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I suited myself up in black leather pants and boots; Strawberry appeared in one of her usual Little House on the Prairie ensembles, many of which feature gingham and shawls, yet have a weirdly sexy effect.
I realized this early in our conversation and exclaimed, "Oh, I know who you are! "With the possibilities chez Monty so quickly disposed of, I suggested to Strawberry that we hit the bars and see what might be available. Monty was a dashing silver-haired photographer known for his elegant cocktail parties, Elliot a clever bartender in horn-rimmed glasses who was also a sportswriter. Numbered among the most recent crop of emerging singles is my fetching friend Strawberry Shortcake, a wide-eyed Girl Scout type fifteen years younger than I, hence not as scarred by the dissolution and depravity of the 1970s and 80s. marriages end in divorce, there are more single people in their thirties, forties and fifties than ever before. I have no answer to these questions but I do know this -- there are only two single men in Baltimore and they both have girlfriends. In 2009, when I arrived in town newly separated, helpful friends pointed out two fellows I'll call Monty and Elliot. Is this a problem to be solved, or a phase in the development of a new social order?I cast my gaze in both directions but didn't end up dating either one of them. This past Saturday I had the honor of taking Strawberry on her first night on the town as a single woman.Having recently attempted a similar reconnaissance mission with another cute young divorcee, Rainbow Bright, I decided to skip Hampden and Station North. (By the way, though you may not think of the Remington neighborhood as a happening party district, I just saw it written up in the Southwest Airlines magazine as the next big thing, which I found sort of scary.) In any case, this tiny, candlelit bar is my favorite, with its funky speakeasy ambience and its mismatched vintage glasses.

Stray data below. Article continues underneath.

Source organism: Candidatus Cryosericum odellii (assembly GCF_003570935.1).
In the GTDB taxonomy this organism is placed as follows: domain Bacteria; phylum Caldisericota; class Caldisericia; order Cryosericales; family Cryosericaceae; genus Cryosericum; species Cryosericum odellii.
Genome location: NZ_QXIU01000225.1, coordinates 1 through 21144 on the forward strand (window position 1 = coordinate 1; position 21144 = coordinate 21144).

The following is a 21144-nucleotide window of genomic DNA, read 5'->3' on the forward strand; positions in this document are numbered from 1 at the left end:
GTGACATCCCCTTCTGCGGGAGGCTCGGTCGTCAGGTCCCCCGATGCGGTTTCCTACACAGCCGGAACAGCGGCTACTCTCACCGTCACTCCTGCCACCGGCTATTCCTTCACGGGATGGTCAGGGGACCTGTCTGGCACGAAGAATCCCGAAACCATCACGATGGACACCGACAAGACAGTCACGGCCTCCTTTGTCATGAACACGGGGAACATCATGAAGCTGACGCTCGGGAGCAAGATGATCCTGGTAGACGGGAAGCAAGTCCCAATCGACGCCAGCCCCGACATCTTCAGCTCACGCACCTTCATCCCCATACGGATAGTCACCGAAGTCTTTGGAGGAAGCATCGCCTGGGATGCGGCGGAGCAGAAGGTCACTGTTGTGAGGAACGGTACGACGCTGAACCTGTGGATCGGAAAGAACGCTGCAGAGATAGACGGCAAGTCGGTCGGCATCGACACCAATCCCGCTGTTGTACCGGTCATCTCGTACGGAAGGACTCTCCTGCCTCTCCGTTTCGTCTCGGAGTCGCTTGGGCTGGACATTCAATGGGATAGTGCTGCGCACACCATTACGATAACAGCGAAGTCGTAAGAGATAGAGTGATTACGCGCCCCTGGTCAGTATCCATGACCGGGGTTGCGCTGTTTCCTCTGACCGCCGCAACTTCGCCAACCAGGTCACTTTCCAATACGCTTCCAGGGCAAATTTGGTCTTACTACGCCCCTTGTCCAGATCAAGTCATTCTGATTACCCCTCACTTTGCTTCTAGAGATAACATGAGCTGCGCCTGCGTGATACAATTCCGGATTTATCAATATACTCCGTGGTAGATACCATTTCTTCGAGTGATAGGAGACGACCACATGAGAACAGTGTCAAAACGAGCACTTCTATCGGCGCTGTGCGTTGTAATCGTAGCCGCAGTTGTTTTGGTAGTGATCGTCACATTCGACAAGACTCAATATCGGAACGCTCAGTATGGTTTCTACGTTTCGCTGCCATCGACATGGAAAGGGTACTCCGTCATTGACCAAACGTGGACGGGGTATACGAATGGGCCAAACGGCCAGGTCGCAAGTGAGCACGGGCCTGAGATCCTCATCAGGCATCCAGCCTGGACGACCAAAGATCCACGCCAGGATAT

Just a few weeks prior, Rainbow Bright and I had hoofed it through 13.5 Wine Bar, the Hon, Fraser's, Holy Frijoles, Joe Squared, Metro Gallery, The Depot, Club Charles, and several no-name spots on Howard Street. "Reminds me of France," commented Strawberry, but this apparently was not a good thing, as she took all of ninety seconds to case the joint and head for the door.
We turned up dozens of hipsters barely over their acne, two drag queens named Ellen Degenerate and Miss Construed, a bunch of my students from the University of Baltimore, and, briefly, John Waters, but even the open-minded and dauntless Rainbow Bright could find nothing of concupiscent consequence. we finished the last of our vodka-sodas and called it a night. I shot a longing glance over my shoulder at the blackboard describing the Cocktail du Jour, which had nine ingredients, seven of them alcoholic.
Plans for the evening were conceived when I received an invitation to one of Monty's famous soirees, an event I assumed would be teeming with romantic possibility.
When I asked Strawberry to come along, she readily accepted.
In fact, another friend had already suggested she go.
Five and half years later, Monty remains one of Baltimore's leading men-about-town.